Professional praxis and publication: a challenge
Associate Professor Peter Clayton, University of Canberra, Australia
If you're a newer member of the information profession you may need to be encouraged to publish your work, as this isn't common. Why not? Is it because you feel that it's not your place, that this is something which should be left to the "experts" in the field? Or perhaps that your work wouldn't be good enough?
In fact there are many contributions younger professionals could consider making. Have you just completed a higher degree with a project or thesis component to it? Then, unless your assessors were quite uncomplimentary, you should be considering turning that project or thesis into at least one article. The work has in large part already been done, after all; the tough job will merely be to cut it back to around 5,000 words – and your supervisor will almost certainly be happy to advise on this, and even suggest a possible place to publish it. However, you will almost certainly need to turn it from "thesis speak" (third person, cautious in its claims, full of detail, footnote-dense) into something more readable.
Writing publishable articles
Rather than do a cut-and-paste from the thesis, then, it may be better to start again and imagine you are describing your project to an interested colleague. What would he or she want to know about it? Not about your literature review or methodology, probably; they'd be interested in what you found, and what the implications of your work might be.
Have you recently consulted or surveyed your library or institution's users about some current issue? Then, if the project was properly designed and executed, you may well have something to report which will be of interest to others (and if it wasn't properly designed and executed, then you wouldn't want to rely on it for management or policy decisions either).
Whether your contribution is based on a thesis or a project undertaken for work, by preparing it for publication you are getting twice the value out of your work: it's serving both that original purpose, and this new one. Consider too, that when you ask respondents or interviewees to give their time to help you, the least you can do is make full use of that rather than bury it as a thesis or report which will not be read by more than a handful of people. (The typical PhD thesis is read by just six people: the supervisors, the examiners, and perhaps the longsuffering spouse...)
Choosing where to get published
Choose a journal which publishes in the relevant area, preferably refereed, and ideally one which you have cited in your work. Top journals will be inundated with far more contributions than they can ever publish, so choose more modestly. If you're outside the USA, one of your own national titles is far more likely to accept the work of a new author. Indeed, I'm sure that the editor of any Emerald journal would say, "let's have a look" – and these are excellent places in which to publish.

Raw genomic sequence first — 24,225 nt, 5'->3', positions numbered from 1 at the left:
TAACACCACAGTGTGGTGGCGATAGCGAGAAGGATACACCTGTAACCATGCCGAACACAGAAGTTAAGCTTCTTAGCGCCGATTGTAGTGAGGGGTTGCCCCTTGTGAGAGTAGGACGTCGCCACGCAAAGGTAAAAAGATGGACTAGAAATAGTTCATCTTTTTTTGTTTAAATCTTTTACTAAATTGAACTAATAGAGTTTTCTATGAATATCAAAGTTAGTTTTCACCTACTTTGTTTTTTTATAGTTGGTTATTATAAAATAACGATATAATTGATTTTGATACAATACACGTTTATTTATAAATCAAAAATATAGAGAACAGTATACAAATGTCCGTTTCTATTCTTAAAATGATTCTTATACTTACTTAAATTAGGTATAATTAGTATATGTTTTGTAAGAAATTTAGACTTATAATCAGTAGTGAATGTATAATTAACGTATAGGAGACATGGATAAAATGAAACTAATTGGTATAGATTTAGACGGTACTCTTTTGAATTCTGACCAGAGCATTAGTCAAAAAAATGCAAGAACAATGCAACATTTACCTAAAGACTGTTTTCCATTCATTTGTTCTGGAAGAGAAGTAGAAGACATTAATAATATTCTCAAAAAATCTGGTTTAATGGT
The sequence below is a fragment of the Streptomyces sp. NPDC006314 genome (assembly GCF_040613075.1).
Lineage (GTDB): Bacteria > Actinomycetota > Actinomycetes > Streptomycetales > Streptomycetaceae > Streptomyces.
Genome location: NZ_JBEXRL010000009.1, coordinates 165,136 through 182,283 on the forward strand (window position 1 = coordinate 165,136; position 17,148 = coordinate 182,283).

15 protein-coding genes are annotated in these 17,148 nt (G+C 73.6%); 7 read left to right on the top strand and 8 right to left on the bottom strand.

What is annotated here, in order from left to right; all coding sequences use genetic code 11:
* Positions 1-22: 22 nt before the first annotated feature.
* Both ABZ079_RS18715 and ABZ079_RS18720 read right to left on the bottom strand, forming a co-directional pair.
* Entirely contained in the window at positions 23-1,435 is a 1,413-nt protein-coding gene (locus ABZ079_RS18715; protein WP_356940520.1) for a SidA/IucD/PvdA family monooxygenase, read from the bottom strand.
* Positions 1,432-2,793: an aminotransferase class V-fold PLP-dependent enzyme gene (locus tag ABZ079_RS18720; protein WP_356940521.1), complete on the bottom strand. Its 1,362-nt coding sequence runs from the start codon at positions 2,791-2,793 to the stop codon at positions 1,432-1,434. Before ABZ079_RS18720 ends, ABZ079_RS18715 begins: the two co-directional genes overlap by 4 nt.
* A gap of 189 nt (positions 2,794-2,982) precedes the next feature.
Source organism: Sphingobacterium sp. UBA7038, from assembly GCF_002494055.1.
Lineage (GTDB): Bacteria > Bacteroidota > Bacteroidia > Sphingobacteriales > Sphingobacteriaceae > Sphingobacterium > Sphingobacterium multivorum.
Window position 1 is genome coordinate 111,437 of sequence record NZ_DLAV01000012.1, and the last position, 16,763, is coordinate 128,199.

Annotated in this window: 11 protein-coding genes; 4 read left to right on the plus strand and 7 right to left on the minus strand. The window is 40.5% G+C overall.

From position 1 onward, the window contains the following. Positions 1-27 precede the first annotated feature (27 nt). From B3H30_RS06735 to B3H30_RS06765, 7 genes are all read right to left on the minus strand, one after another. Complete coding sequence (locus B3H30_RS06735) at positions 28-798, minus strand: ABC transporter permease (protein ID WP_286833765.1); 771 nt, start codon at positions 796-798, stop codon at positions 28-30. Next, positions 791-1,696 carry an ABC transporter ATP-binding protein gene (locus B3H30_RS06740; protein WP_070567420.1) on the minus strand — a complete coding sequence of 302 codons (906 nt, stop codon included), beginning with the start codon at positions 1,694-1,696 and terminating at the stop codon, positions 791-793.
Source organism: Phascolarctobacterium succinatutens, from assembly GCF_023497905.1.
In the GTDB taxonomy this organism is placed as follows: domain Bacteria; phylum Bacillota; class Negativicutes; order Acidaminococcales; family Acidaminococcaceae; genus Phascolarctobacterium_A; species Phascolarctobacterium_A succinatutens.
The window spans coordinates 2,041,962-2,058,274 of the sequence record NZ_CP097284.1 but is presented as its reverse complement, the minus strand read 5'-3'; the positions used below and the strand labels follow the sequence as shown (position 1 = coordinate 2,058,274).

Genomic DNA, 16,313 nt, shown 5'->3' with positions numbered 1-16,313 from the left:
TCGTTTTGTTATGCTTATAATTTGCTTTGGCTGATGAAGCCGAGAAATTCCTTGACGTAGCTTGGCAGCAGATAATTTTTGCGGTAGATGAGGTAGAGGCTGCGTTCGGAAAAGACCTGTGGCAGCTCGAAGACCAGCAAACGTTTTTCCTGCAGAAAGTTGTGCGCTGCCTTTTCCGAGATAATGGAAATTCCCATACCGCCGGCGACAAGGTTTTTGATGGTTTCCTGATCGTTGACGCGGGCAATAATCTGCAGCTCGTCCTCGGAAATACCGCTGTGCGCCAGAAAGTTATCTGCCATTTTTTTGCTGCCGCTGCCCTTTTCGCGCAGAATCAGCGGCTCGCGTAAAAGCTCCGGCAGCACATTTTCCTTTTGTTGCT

Look at the journal: has it a guide for contributors? How long are most of the articles it publishes, and how are they structured and set out? Do they include tables, graphs or photos? Adopt whatever footnote style they use (every journal seems to have a different style, for no reason which has ever been apparent to me). The aim is for your contribution to look as if it belongs in that journal. Ask a colleague to read and comment on your paper before you submit it, then contact the editor by e-mail and submit by e-mail if possible.
Finally, hope that you will be asked to revise your contribution: this is a positive, not a negative, outcome! A negative outcome would be rejection, but even here you're likely to receive helpful feedback on your contribution which should enable you to revise it, and then try elsewhere. Getting published can be a little like completing a higher degree, in fact: sometimes what counts in the end is persistence.
Supporting your colleagues
Those who are far from being younger members of the profession might also care to think about their role in all this, as examples to our less experienced colleagues, as coaches and as mentors. You can encourage, support and advise. You can also celebrate the achievements of those who do rise to the challenge.
The résumé of an experienced professional consists of more than the degrees you hold, and the jobs you've done. It should also record something of your contribution to the profession – and publication, and supporting those who do publish, is one way you can give back part of what you've gained from others.